Exit opportunities: Depends on the state of the economy but most consultants exit into business development/ strategy position at large and prestigious corporates. This is closely followed by consultants that either join or found start-ups and those that move into private equity or other investment roles.
Working with smart people and having an impact: Most management consultants are highly driven people by nature who have always performed near or on top of their class in school, extracurriculars, sports etc. Consulting attracts those people because they can have a significant impact on organizations in a very short period of time. On top of that you will be working with a lot of awfully smart people with great communication skills that will allow you to continue to satisfy your thirst for learning and sustain a very steep learning curve.
Paid gap to pursue an MBA/ PhD: Most MBB offer educational leave programs to their business analyst, usually after about 2 years on the job. Those willing to commit themselves to return to their firm after their leave of absence will continue to receive part of their salary/ some form of reimbursement for tuition fees incurred. This is a great way to go back to Harvard and get your MBA without being burdened by student debt after graduation.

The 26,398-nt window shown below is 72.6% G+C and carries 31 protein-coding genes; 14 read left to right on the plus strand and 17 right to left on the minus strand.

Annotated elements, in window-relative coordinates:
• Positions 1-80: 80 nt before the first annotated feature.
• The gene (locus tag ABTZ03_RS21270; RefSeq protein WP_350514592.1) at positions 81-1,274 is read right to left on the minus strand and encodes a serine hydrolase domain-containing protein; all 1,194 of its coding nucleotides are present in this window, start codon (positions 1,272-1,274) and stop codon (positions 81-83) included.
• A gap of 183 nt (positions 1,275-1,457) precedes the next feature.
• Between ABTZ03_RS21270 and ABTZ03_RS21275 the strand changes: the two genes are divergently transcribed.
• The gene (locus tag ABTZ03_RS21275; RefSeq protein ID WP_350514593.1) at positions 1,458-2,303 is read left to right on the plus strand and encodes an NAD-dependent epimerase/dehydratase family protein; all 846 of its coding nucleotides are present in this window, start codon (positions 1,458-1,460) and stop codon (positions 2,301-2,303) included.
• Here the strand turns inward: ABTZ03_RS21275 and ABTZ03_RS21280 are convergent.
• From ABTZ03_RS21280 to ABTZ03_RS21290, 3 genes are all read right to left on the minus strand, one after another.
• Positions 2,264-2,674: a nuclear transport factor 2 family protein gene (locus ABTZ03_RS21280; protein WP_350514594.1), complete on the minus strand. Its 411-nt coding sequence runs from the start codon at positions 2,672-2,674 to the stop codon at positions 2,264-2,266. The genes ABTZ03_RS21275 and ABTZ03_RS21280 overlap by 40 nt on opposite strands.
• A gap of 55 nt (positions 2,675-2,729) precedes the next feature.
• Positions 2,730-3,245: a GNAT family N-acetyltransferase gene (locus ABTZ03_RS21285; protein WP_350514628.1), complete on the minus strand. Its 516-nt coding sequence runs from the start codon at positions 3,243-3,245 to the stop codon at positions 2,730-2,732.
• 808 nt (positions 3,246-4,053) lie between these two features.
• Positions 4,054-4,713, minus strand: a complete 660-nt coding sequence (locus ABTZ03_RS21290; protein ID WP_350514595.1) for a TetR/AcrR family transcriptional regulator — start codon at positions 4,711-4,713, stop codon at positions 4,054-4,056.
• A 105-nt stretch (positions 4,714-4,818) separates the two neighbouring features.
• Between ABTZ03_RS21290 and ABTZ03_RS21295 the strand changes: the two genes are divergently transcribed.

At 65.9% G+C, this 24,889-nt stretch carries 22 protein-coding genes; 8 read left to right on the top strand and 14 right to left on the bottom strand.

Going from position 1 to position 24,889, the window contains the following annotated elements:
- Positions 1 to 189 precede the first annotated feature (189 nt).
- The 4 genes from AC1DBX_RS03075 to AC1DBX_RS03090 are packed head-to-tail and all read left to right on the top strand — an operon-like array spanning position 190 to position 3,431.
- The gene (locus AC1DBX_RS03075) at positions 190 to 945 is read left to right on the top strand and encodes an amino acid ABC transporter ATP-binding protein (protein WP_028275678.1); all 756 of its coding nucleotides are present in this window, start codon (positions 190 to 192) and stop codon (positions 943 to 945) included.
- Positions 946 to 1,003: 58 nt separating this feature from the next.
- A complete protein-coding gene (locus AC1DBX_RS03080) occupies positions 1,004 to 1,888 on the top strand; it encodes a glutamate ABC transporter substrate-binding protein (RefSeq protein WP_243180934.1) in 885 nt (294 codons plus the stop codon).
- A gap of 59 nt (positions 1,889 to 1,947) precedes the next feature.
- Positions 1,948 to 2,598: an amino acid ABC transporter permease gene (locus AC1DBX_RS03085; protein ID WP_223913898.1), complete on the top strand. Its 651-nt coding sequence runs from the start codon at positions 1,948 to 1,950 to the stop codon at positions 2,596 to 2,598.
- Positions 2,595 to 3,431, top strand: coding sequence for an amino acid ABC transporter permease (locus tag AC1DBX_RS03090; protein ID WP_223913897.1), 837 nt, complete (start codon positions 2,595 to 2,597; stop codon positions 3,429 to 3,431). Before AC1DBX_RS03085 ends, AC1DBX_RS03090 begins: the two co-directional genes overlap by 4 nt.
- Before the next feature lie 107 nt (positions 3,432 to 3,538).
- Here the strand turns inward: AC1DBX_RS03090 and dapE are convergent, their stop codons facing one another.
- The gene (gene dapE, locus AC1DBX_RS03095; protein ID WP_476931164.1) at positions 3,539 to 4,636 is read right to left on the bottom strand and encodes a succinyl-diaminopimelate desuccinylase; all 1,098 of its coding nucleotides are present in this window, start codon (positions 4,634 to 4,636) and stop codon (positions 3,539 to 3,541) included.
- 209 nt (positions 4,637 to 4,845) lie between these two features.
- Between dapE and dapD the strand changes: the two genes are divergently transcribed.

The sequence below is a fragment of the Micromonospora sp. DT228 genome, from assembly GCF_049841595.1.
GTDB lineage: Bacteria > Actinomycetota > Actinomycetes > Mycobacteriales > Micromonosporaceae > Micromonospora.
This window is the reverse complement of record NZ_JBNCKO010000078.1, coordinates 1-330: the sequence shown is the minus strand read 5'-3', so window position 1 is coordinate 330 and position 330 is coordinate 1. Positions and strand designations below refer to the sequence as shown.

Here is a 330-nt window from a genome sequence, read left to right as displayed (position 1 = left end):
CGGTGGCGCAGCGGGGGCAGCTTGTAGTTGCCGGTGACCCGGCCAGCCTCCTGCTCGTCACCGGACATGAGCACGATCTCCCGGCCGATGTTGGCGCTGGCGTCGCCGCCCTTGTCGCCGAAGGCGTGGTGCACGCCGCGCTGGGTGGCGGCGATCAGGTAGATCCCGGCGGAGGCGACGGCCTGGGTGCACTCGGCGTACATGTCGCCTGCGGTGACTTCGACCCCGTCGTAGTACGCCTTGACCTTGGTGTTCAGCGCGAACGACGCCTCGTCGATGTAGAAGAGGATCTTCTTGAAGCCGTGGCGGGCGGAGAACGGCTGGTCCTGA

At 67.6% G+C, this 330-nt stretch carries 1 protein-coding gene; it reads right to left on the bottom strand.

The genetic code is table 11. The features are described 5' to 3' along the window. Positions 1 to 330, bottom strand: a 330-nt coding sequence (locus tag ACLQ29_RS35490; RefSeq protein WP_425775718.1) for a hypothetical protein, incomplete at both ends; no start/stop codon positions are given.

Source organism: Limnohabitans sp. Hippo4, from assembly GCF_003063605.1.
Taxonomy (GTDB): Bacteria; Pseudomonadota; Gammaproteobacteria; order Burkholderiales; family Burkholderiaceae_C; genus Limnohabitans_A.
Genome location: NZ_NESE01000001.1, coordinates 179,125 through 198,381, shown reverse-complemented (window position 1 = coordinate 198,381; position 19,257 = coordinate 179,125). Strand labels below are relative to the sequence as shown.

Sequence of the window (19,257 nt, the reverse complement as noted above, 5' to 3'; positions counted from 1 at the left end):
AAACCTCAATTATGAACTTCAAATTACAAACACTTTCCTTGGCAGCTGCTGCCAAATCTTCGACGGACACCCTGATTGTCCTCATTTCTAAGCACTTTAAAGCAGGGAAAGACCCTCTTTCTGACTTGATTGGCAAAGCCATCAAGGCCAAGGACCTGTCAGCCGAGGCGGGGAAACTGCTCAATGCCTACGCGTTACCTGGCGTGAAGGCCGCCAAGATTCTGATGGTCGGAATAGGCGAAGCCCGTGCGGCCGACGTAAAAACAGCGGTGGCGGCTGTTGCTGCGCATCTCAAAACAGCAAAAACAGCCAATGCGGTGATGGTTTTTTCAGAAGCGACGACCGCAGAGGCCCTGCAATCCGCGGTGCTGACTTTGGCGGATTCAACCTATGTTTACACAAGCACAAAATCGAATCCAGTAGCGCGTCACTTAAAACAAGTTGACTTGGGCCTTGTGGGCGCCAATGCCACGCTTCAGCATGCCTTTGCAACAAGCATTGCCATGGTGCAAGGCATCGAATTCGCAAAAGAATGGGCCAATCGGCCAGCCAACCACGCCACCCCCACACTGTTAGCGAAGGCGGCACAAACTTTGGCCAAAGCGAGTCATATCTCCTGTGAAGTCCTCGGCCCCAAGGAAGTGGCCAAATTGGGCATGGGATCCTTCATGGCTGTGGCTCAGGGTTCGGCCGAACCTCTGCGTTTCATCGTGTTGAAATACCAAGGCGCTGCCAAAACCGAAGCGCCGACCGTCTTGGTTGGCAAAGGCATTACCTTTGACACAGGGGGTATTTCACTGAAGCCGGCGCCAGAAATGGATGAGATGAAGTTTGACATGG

Great compensation: see below
Starting compensation (base + bonus) in the US are around USD 100k for undergrad hires. In the UK starting consulting compensation tends to be a bit lower at around GBP70k. In the US, for post-MBA associates this is more likely to be around USD 200k.
Early in your career as a consultant you will likely earn less than investment bankers. But over the long term this gap significantly narrows. It is not unusual for Senior Partners at MBB to earn $5m+.
What an Average Week of a Management Consultant Looks Like
Your primary goal as a Management Consultant is to do great work, i.e. solving problems for corporations. However, at the same time it is all about making your clients happy. You could even say this aspect is more important than the actual results that you produce. This means your schedule will often be quite packed and at times unpredictable. Time for the gym, sports really depends on your time management skills, need of sleep and the intensity of the project. Some teams will organize an evening team sport session (e.g. Badminton) on one weekday.
Obviously there is no standard week. But below is an example of how an “average” week may look like.
Sunday evening routine
21:00h: Pack your suitcase and pre-order a taxi for your drive to the airport for the next morning.
22:00h: 7hrs to go until your alarm goes off! Hopefully you didn’t party too hard on Saturday evening, because if you slept in late on Sunday you will probably have difficulties falling asleep.
5am: wake up and get ready for the taxi.
5:30am: Take the taxi to the airport. Check emails and respond while being driven to the airport.
6:15am: Arrive at the airport and go through security